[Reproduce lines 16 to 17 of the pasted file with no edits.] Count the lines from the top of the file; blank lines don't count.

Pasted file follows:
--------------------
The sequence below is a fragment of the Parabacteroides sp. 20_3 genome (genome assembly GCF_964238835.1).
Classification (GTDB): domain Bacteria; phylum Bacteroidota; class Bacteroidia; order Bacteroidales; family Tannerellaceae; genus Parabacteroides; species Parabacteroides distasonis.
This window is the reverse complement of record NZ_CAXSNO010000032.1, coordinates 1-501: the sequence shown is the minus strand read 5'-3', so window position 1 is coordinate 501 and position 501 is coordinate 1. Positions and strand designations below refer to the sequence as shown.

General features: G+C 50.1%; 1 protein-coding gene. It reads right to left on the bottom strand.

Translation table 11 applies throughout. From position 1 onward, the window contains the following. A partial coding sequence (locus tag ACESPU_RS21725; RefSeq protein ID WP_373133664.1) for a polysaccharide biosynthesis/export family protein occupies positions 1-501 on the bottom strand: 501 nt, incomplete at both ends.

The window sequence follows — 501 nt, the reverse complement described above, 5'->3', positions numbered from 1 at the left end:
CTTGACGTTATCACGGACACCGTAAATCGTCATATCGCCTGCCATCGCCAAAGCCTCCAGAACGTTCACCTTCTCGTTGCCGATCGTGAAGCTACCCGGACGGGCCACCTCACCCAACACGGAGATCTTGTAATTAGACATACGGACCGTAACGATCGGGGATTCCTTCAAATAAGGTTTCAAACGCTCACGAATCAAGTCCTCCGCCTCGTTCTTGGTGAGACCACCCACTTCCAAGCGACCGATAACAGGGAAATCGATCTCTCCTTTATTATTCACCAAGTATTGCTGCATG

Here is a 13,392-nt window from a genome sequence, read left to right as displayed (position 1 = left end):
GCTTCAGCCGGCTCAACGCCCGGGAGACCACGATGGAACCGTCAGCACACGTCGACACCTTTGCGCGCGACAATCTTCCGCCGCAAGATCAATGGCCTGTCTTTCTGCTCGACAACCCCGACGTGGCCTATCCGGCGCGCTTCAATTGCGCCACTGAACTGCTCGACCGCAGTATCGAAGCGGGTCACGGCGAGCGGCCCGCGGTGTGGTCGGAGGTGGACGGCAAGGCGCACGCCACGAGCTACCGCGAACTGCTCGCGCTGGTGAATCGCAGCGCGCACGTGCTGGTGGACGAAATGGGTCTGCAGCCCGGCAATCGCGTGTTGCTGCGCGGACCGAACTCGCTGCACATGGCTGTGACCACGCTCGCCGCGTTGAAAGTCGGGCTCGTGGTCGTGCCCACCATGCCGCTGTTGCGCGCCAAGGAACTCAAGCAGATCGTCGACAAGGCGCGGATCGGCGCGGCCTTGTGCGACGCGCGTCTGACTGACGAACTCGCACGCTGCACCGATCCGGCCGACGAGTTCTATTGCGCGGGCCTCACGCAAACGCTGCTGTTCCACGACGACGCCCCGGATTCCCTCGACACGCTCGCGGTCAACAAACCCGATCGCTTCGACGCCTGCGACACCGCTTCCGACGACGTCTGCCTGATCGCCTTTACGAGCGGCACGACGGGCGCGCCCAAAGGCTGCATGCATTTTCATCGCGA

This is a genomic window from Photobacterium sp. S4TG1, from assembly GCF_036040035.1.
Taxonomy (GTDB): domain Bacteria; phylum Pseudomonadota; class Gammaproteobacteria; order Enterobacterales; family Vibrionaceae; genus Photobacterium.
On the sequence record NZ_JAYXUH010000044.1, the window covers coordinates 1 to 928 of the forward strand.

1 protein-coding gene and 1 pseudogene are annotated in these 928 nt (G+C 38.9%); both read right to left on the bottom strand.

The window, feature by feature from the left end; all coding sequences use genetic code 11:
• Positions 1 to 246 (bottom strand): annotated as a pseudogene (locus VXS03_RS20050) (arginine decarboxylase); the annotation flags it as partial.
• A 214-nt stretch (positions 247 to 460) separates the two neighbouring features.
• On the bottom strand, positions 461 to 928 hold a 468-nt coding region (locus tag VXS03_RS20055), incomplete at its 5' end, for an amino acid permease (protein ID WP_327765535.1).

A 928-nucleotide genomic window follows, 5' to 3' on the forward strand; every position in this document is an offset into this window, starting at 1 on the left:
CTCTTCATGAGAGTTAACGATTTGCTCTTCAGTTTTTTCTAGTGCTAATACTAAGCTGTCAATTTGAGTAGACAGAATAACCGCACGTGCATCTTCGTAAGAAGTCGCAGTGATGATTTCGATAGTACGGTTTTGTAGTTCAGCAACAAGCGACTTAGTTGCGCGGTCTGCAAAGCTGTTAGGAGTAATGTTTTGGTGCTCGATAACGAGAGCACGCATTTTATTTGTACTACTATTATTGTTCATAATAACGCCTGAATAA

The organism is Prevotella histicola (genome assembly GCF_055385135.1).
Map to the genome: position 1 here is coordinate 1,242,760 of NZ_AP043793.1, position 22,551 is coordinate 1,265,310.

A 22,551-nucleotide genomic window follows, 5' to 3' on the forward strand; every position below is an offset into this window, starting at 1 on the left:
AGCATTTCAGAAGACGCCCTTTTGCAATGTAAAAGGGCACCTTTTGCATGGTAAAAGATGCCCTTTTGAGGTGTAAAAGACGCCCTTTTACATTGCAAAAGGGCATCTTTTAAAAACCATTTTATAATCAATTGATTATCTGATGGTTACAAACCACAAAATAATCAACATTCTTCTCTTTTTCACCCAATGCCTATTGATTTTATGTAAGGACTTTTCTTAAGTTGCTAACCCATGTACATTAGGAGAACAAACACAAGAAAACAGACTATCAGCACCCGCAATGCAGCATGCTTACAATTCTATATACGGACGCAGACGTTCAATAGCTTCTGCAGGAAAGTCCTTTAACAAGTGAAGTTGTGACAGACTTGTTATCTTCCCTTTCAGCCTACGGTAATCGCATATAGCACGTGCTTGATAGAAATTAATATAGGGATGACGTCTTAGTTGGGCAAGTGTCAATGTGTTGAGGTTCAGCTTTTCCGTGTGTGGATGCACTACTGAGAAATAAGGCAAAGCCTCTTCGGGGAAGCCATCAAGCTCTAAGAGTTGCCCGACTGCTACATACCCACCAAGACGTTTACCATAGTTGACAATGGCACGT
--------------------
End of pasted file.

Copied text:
• A 214-nt stretch (positions 247 to 460) separates the two neighbouring features.
• On the bottom strand, positions 461 to 928 hold a 468-nt coding region (locus tag VXS03_RS20055), incomplete at its 5' end, for an amino acid permease (protein ID WP_327765535.1).